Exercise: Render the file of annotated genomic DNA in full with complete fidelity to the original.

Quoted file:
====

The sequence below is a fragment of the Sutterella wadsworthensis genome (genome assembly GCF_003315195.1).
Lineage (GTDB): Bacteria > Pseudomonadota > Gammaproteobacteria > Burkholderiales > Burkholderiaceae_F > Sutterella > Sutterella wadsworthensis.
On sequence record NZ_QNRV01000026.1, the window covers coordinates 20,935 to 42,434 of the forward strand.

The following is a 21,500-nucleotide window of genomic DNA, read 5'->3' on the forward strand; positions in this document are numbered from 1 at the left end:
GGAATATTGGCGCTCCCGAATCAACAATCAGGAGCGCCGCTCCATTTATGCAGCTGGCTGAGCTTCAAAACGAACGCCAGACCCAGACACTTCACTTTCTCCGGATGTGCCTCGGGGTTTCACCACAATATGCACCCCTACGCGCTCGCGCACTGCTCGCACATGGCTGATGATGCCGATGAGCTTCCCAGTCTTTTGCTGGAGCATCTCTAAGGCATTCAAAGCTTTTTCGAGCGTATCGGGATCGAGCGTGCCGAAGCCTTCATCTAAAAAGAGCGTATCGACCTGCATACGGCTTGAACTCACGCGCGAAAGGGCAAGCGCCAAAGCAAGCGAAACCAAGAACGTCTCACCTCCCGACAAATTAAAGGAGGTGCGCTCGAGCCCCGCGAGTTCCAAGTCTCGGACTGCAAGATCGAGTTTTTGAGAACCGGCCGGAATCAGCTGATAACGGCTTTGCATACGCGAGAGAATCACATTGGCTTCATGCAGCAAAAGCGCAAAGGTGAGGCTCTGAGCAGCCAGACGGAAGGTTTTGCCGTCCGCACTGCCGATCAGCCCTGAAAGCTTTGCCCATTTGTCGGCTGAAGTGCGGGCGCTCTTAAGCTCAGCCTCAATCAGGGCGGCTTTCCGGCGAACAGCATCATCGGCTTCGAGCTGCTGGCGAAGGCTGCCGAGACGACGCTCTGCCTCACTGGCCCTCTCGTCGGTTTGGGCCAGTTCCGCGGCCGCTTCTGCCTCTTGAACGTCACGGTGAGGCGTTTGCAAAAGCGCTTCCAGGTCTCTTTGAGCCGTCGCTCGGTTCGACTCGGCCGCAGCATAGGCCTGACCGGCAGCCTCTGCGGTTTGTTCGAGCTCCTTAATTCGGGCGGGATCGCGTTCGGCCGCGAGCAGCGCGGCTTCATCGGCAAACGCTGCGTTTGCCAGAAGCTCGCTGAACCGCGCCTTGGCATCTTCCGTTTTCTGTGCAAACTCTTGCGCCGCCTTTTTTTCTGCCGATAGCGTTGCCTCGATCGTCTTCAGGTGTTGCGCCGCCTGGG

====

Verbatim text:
The sequence below is a fragment of the Sutterella wadsworthensis genome (genome assembly GCF_003315195.1).
Lineage (GTDB): Bacteria > Pseudomonadota > Gammaproteobacteria > Burkholderiales > Burkholderiaceae_F > Sutterella > Sutterella wadsworthensis.
On sequence record NZ_QNRV01000026.1, the window covers coordinates 20,935 to 42,434 of the forward strand.

The following is a 21,500-nucleotide window of genomic DNA, read 5'->3' on the forward strand; positions in this document are numbered from 1 at the left end:
GGAATATTGGCGCTCCCGAATCAACAATCAGGAGCGCCGCTCCATTTATGCAGCTGGCTGAGCTTCAAAACGAACGCCAGACCCAGACACTTCACTTTCTCCGGATGTGCCTCGGGGTTTCACCACAATATGCACCCCTACGCGCTCGCGCACTGCTCGCACATGGCTGATGATGCCGATGAGCTTCCCAGTCTTTTGCTGGAGCATCTCTAAGGCATTCAAAGCTTTTTCGAGCGTATCGGGATCGAGCGTGCCGAAGCCTTCATCTAAAAAGAGCGTATCGACCTGCATACGGCTTGAACTCACGCGCGAAAGGGCAAGCGCCAAAGCAAGCGAAACCAAGAACGTCTCACCTCCCGACAAATTAAAGGAGGTGCGCTCGAGCCCCGCGAGTTCCAAGTCTCGGACTGCAAGATCGAGTTTTTGAGAACCGGCCGGAATCAGCTGATAACGGCTTTGCATACGCGAGAGAATCACATTGGCTTCATGCAGCAAAAGCGCAAAGGTGAGGCTCTGAGCAGCCAGACGGAAGGTTTTGCCGTCCGCACTGCCGATCAGCCCTGAAAGCTTTGCCCATTTGTCGGCTGAAGTGCGGGCGCTCTTAAGCTCAGCCTCAATCAGGGCGGCTTTCCGGCGAACAGCATCATCGGCTTCGAGCTGCTGGCGAAGGCTGCCGAGACGACGCTCTGCCTCACTGGCCCTCTCGTCGGTTTGGGCCAGTTCCGCGGCCGCTTCTGCCTCTTGAACGTCACGGTGAGGCGTTTGCAAAAGCGCTTCCAGGTCTCTTTGAGCCGTCGCTCGGTTCGACTCGGCCGCAGCATAGGCCTGACCGGCAGCCTCTGCGGTTTGTTCGAGCTCCTTAATTCGGGCGGGATCGCGTTCGGCCGCGAGCAGCGCGGCTTCATCGGCAAACGCTGCGTTTGCCAGAAGCTCGCTGAACCGCGCCTTGGCATCTTCCGTTTTCTGTGCAAACTCTTGCGCCGCCTTTTTTTCTGCCGATAGCGTTGCCTCGATCGTCTTCAGGTGTTGCGCCGCCTGGG